> a core part of our proposal, and can be delayed until we agree on the
> safest way to bring it to the end user.
> Marco Nenciarini - 2ndQuadrant Italy
> PostgreSQL Training, Services and Support
> marco.nenciar...@2ndquadrant.it | www.2ndQuadrant.it
I think it's very useful an incremental/differential backup
method, by the way
the method has two drawbacks:
1) In a database normally, even if the percent of modify rows is small
compared to total rows, the probability to change only some files /tables
is small, because the rows are normally not ordered inside a tables and the
update are "random". If some tables are static, probably they are lookup
tables or something like a registry, and normally these tables are small .
2) every time a file changed require every time to read all file. So if
the point A is true, probably you are reading a large part of the databases
and then send that part , instead of sending a small part.
In my opinion to solve these problems we need a different implementation of
I will try to show my idea about it.
I think we need a bitmap map in memory to track the changed "chunks" of the
file/s/table [ for "chunk" I mean an X number of tracked pages , to divide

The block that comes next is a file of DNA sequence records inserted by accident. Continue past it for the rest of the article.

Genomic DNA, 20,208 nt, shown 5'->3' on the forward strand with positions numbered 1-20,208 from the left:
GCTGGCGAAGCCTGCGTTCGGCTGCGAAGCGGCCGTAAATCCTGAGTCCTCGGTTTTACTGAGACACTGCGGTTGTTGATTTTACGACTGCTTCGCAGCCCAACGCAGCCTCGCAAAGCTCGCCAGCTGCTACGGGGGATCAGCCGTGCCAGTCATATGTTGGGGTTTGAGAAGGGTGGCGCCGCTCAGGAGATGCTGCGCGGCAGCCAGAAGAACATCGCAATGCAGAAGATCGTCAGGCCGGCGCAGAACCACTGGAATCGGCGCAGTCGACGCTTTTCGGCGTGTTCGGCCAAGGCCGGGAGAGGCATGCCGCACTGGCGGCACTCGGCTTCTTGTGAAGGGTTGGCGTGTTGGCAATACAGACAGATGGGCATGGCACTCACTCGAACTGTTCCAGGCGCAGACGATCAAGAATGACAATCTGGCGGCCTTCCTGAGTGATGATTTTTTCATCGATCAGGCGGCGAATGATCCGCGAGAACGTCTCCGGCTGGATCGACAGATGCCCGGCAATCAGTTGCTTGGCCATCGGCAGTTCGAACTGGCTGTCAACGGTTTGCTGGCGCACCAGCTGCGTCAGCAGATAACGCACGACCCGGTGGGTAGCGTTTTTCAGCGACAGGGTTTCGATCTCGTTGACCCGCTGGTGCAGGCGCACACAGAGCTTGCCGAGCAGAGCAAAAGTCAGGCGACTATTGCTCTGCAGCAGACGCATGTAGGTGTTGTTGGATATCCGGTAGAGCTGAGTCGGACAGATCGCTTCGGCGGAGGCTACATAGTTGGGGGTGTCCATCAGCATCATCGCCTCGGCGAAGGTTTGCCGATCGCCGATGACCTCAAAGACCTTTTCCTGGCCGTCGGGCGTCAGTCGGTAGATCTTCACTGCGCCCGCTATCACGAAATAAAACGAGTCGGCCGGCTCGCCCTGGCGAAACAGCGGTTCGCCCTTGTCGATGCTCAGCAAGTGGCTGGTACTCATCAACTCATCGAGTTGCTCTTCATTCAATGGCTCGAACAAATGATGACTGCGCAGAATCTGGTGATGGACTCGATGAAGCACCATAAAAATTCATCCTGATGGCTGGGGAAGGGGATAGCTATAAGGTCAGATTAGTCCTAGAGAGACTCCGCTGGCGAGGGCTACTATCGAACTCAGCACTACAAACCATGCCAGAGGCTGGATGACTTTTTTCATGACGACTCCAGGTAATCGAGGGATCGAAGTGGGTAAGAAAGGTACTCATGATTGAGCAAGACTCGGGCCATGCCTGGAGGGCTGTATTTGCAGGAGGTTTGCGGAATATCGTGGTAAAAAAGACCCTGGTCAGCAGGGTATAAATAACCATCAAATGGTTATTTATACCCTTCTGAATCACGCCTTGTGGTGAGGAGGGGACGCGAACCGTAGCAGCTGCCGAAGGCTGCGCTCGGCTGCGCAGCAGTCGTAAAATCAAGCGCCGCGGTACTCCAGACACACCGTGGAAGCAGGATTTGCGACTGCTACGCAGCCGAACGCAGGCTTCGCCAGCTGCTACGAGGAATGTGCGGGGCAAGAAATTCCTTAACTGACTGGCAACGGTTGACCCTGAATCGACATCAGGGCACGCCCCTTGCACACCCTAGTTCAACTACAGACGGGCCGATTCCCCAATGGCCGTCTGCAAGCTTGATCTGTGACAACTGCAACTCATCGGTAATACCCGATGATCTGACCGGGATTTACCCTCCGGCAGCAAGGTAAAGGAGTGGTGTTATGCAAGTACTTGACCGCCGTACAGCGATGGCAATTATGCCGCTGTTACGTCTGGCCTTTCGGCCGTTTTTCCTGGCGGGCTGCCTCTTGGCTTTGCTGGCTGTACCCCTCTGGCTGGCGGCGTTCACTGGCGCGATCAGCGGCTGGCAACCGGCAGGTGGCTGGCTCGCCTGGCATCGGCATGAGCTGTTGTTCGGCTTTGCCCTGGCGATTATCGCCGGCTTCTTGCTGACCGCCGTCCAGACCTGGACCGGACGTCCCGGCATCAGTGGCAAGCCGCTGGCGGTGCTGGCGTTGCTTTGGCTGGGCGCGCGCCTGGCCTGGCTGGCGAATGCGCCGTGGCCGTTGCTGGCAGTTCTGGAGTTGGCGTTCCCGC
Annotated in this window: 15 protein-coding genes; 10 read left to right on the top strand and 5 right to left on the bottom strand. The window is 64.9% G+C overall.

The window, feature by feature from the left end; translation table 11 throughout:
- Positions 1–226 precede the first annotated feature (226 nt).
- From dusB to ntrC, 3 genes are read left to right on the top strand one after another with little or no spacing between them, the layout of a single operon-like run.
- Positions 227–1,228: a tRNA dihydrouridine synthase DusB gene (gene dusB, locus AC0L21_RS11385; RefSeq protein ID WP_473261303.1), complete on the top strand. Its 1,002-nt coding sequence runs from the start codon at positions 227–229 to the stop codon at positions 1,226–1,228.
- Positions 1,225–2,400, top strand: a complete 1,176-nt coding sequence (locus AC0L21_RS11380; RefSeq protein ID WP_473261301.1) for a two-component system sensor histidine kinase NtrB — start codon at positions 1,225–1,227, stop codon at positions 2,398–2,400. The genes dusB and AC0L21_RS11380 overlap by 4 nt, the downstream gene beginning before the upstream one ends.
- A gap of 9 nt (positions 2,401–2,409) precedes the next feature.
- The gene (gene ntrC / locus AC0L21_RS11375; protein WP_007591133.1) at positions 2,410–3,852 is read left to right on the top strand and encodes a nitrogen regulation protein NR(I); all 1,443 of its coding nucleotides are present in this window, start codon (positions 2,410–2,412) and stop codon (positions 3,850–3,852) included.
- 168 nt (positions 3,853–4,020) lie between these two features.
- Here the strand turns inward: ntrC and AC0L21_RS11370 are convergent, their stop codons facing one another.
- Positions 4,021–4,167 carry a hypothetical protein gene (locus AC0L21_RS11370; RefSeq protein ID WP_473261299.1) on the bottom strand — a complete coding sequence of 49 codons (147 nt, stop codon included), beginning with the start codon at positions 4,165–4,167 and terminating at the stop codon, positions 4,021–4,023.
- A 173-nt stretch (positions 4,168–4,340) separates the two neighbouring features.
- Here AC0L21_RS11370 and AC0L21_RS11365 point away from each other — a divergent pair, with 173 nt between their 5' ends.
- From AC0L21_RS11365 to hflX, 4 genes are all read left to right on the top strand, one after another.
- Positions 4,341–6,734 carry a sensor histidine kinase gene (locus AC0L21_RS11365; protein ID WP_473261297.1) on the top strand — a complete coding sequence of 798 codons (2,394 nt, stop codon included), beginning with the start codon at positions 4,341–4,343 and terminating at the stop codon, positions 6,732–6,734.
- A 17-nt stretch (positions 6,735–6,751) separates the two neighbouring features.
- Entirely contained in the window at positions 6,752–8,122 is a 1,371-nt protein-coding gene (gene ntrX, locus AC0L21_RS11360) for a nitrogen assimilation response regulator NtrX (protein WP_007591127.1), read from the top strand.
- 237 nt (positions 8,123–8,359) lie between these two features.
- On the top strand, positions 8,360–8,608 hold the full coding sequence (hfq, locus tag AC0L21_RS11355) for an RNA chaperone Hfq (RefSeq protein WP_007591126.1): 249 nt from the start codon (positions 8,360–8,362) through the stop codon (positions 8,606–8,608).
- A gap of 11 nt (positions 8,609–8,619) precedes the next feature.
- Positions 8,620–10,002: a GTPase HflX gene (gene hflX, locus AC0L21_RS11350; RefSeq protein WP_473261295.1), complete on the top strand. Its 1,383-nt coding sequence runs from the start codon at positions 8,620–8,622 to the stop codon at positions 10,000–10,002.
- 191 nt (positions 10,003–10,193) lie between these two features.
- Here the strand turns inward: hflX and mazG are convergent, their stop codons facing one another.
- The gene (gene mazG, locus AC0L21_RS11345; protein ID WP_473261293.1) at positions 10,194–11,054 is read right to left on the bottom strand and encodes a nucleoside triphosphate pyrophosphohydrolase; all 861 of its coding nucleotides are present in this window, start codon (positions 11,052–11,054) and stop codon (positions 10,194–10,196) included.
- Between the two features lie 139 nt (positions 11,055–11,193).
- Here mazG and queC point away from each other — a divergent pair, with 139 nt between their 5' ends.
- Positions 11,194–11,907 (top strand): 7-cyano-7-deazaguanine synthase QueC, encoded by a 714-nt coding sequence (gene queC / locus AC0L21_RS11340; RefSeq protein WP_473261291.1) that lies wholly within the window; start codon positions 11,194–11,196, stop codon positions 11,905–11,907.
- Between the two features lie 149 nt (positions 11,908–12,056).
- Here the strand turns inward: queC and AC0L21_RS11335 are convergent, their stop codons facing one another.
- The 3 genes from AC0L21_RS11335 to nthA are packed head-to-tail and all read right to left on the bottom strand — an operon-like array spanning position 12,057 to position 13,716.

the every tracked files in "chunks" ], so we could send only the changed
blocks from last incremental backup ( that could be a full for incremental
backup ).The map could have one submaps for every tracked files, so it's
So ,if we track with one bit a chunk of 8 page blocks ( 64KB) [ a chunk of
8 block is only an example] , If we use one map of 1Mbit ( 1Mbit are
125KB of memory ) we could track a table with a total size of 64Gb,
probably we could use a compression algorithm because the map is done by
1 and 0 . This is a very simple idea, but it shows that the map does not
need too much memory if we track groups of blocks i.e. "chunk", obviously
the problem is more complex, and probably there are better and more robust
Probably we need more space for the header of map to track the
informations about file and the last backup and so on.
I think the map must be updated by the bgwriter , i.e. when it flushes the
dirty buffers, fortunately we don't need this map for consistence of
database, so we could create and manage it in memory to limit the impact on
The drawback is that If the db crashes or someone closes it , the next
incremental backup will be full , we could think to flush the map to disk
if the PostgreSQL will receive a signal of closing process or something
In this way we obtain :
1) we read only small part of a database ( the probability of a changed
chunk are less the the changed of the whole file )
2) we do not need to calculate the checksum, saving cpu
3) we save i/o in reading and writing ( we will send only the changed block
from last incremental backup )
4) we save network
5) we save time during backup. if we read and write less data, we reduce
the time to do an incremental backup.
6) I think the bitmap map in memory will not impact too much on the
performance of the bgwriter.
What do you think about?